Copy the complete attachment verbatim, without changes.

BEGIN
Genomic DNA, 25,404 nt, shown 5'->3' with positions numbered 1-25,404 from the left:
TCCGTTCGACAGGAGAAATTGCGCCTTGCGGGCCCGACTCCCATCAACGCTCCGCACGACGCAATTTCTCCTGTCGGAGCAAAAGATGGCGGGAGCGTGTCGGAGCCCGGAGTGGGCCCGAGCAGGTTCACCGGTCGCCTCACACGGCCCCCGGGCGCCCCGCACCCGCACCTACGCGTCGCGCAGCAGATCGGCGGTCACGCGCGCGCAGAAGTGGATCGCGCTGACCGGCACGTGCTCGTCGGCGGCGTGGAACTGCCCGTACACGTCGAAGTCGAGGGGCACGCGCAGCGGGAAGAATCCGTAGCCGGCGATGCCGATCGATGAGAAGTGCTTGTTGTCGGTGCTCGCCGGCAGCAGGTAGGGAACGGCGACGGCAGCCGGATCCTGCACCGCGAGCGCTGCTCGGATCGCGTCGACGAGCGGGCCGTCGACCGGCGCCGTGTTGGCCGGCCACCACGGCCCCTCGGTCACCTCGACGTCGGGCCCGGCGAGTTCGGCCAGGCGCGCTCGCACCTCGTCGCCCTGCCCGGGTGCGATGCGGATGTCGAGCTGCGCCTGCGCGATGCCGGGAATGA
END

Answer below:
Genomic DNA, 25,404 nt, shown 5'->3' with positions numbered 1-25,404 from the left:
TCCGTTCGACAGGAGAAATTGCGCCTTGCGGGCCCGACTCCCATCAACGCTCCGCACGACGCAATTTCTCCTGTCGGAGCAAAAGATGGCGGGAGCGTGTCGGAGCCCGGAGTGGGCCCGAGCAGGTTCACCGGTCGCCTCACACGGCCCCCGGGCGCCCCGCACCCGCACCTACGCGTCGCGCAGCAGATCGGCGGTCACGCGCGCGCAGAAGTGGATCGCGCTGACCGGCACGTGCTCGTCGGCGGCGTGGAACTGCCCGTACACGTCGAAGTCGAGGGGCACGCGCAGCGGGAAGAATCCGTAGCCGGCGATGCCGATCGATGAGAAGTGCTTGTTGTCGGTGCTCGCCGGCAGCAGGTAGGGAACGGCGACGGCAGCCGGATCCTGCACCGCGAGCGCTGCTCGGATCGCGTCGACGAGCGGGCCGTCGACCGGCGCCGTGTTGGCCGGCCACCACGGCCCCTCGGTCACCTCGACGTCGGGCCCGGCGAGTTCGGCCAGGCGCGCTCGCACCTCGTCGCCCTGCCCGGGTGCGATGCGGATGTCGAGCTGCGCCTGCGCGATGCCGGGAATGA